The national debate on America’s approach to the estimated 11 million undocumented immigrants living and working here is not new, but there has been a dramatic increase in harmful anti-immigrant rhetoric and policies at both the federal and state levels in recent years. Examples of this “invisible wall” include detainment of migrant children at inhumane and inadequate facilities; bans on so-called “sanctuary cities,” forcing local entities to collaborate with federal immigration authorities; a likely end to the Deferred Action for Childhood Arrivals (DACA) program that protects foreign-born children, who came to the U.S. before the age of 16, from deportation; increased raids by ICE in our communities; and a “public charge” rule change that will make it especially difficult for some low-income immigrants to enter the U.S. or obtain their Green Card.
Immigrants live in fear that they will be targeted for violence or deportation and their children are increasingly afraid to go to school, for fear their parents will be taken from them while they are gone. As a result, many of us in the social justice space feel understandably overwhelmed and helpless. These are our clients, friends, family members, neighbors, and coworkers. But there are ways to fight back. This chat will highlight why macro practice is so important, what is driving an influx of immigrants to our Southern border, and how detention policies adversely harm hard-working individuals and families, many of whom have lived in the United States for decades. We will conclude the chat with concrete actions that all social workers can take to advance social justice for immigrants.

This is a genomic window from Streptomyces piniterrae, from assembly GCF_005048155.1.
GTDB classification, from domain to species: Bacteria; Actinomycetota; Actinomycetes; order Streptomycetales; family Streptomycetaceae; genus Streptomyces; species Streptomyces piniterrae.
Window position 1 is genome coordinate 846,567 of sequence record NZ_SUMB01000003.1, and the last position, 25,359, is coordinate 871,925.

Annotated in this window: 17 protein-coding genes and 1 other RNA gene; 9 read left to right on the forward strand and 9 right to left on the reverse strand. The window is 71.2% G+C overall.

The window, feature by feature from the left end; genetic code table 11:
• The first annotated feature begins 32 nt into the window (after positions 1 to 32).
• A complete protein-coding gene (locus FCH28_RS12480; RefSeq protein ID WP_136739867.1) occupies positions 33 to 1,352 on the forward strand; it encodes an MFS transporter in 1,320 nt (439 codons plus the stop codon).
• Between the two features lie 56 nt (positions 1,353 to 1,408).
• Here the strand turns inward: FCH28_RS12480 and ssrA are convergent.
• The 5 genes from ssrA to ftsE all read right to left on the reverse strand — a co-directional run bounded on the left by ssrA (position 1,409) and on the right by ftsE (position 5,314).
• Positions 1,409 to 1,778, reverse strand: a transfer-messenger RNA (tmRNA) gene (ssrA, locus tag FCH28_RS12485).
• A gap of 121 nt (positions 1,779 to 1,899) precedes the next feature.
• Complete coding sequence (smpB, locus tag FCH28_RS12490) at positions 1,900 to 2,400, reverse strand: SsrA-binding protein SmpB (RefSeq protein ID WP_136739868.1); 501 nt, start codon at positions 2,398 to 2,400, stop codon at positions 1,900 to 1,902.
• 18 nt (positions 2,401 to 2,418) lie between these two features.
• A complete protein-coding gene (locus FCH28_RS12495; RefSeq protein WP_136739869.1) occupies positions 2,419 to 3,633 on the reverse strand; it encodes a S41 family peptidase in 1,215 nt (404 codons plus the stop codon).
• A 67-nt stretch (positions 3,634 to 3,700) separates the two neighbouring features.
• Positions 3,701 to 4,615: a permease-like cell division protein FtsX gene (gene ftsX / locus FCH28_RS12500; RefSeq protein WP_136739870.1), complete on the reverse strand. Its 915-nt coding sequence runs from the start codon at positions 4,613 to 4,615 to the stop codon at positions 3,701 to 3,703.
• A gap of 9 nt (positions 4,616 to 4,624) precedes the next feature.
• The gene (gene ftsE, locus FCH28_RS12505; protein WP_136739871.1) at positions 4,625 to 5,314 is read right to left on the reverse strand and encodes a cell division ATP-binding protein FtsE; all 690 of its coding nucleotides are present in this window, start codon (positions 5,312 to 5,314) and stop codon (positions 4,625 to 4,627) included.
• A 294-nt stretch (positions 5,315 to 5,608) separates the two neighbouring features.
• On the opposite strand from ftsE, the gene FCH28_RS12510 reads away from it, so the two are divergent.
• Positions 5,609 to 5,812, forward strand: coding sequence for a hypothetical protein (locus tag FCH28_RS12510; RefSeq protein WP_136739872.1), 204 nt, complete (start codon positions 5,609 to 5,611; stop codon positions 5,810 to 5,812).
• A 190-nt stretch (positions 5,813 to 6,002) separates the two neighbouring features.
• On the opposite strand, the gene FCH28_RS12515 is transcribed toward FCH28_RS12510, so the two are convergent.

Here are the questions we will discuss:
- Can you tell us something about the NASW – FL Immigration Justice Task Force and how it came to be?
- Why is it important for every social worker to engage in practices that support immigrants seeking asylum and those who have lived in our country for many years?
- What issues are social workers seeing nationally with immigrants, and what is being done to support and better serve them?
- The current administration is proposing longer family detentions. What are the health and mental health consequences for families (especially children) in detention?
- Name an action you can take today to engage in advocacy for immigrants, whether you’re a micro or macro-focused social worker?